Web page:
At DADHC, RTO selection has been an issue since only late last year. Finding outsourced RTOs that have the same reach across the whole of NSW is one of the biggest challenges, according to Winley. If the project’s costs exceed $30,000, the work must go out to public tender. “We write thorough specifications and have a transparent selection process,” says Winley.

Participant response

Morrison says that the most difficult part of the training was co-ordinating the participants to attend the group training session. “Many had difficulty prioritising their workload to fit in the training. That’s not unusual with all training,” she says. She also held the course onsite, which she says she would not do next time because it was too easy for participants to get distracted with day-to-day work pressures during breaks.

The Certificate IV in training and assessment took seven days for participants to complete: three modules of face-to-face training, with assessments in between. The course was run over a three-month period.

At DADHC, Winley says that when the organisation was an RTO, each Home Care branch took ownership of its training and assessment programs,making things happen at a local level.

“Participants were keen to have trainers who already knew their roles,” says Winley. “Managers were happy because the training was effective and relevant to them, as well as providing flexibility for shift and weekend workers.”

Measuring effectiveness

Morrison says that the participants became more confident in front of a group of people and that the training had time-saving benefits for the organisation. “Participants presented information about an industrial campaign [Your Rights at Work] and trained others in how to effectively deliver this information to other members,” says Morrison.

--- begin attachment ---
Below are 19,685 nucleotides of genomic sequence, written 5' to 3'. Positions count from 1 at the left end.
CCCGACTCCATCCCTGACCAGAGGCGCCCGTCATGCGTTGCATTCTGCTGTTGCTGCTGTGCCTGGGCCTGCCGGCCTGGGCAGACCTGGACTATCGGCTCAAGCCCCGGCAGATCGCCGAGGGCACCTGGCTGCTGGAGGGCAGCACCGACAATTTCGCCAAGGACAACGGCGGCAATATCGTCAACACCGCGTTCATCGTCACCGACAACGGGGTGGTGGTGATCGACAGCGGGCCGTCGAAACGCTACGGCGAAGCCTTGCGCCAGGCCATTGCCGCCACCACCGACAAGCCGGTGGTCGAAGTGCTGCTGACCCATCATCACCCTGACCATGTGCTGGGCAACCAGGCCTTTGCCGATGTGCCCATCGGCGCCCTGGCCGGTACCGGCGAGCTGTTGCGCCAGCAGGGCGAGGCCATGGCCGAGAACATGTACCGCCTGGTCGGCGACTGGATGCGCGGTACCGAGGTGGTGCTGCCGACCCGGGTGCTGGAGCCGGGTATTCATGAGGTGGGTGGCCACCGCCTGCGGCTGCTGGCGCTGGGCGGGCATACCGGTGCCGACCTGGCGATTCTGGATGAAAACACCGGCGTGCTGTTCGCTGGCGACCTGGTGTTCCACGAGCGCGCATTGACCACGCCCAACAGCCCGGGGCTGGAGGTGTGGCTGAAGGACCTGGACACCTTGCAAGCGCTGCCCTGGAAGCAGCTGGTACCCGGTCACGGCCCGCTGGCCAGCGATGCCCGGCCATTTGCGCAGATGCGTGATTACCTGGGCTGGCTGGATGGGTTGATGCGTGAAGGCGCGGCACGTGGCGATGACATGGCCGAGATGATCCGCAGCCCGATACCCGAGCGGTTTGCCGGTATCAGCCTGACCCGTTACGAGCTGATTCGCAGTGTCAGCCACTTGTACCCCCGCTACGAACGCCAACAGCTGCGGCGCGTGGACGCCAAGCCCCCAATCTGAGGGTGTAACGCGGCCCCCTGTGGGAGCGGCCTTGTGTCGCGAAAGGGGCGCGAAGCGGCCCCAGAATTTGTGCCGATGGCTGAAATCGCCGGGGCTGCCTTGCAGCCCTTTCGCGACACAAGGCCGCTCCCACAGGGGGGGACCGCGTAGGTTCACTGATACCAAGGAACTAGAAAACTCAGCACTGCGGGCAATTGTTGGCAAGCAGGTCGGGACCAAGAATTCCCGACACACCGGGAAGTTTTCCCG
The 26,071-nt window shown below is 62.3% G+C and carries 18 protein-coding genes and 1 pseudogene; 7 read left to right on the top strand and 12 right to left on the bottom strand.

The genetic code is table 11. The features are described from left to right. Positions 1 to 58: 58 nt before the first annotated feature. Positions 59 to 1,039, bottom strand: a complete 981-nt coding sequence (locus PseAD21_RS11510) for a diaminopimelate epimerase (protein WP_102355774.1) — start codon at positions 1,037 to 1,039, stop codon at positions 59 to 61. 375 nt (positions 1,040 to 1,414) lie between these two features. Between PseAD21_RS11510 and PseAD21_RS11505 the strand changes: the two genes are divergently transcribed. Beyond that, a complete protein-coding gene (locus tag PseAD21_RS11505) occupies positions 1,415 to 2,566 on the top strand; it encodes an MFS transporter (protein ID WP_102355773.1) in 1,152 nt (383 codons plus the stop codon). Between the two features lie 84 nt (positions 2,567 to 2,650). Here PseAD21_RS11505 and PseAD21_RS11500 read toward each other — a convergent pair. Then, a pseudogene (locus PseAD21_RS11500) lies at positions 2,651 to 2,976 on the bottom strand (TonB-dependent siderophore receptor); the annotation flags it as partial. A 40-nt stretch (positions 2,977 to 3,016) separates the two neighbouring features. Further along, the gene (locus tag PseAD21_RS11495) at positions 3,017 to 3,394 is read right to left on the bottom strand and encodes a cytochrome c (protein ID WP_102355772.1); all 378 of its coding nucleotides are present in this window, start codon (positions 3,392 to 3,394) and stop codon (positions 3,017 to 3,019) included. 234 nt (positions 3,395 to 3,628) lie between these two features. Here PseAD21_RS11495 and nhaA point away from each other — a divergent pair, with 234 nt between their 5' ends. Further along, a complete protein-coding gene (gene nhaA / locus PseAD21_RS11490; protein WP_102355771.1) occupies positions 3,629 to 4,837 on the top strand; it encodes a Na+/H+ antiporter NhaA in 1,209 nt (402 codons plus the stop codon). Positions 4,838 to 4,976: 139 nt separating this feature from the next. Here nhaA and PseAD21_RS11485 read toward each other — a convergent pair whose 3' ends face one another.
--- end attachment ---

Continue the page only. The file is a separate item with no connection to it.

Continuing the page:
“Repeat training wasn’t needed (where it had been in the past), resulting in a far better use of our human resources. There was an initial outlay for training, but in the end it saved us time and money,” she adds.

The real test of effectiveness occurred during the Your Rights at Work campaign that ran prior to last year’s 2007 federal election. “Our members understood the full ramifications of WorkChoices and marched down George Street, attended rallies, picnics and other community events.

“The training stimulated the response of members and motivated them into individual action, such as working on polling booths and doing out-of-hours leaflet drops,” says Morrison, adding that career development and succession planning were both positively effected by the original training.

“Measuring effectiveness comes back to improved client service delivery. An external organisation recently surveyed our clients, who reported a very high level of satisfaction with the service. Our latest WorkCover report showed decreased injury rates among frontline employees, which will result in lower premiums,” says Winley.

At DADHC, workplace trainers have undertaken internal projects to improve the efficacy of on-the-job training, paying particular attention to their own workplace needs such as training weekend and shift working staff. Winley offers this sort of problem-solving as another benefit of train the trainer programs to the organisation.


Morrison says it is important that participants understand the benefits of the attending the training before they go. “Some participants had done other education that they felt would be suitable, but we needed to stress that the training had the potential to decrease their workload and would benefit them and the organisation,” she says.

Winley says that the facilitators must be qualified and experienced in the topic on which they are training. “You have to ensure that the facilitator has empathy and a connection with the people they are training,” she says, adding that, as with all training,you must understand the outcomes you want to achieve before starting out.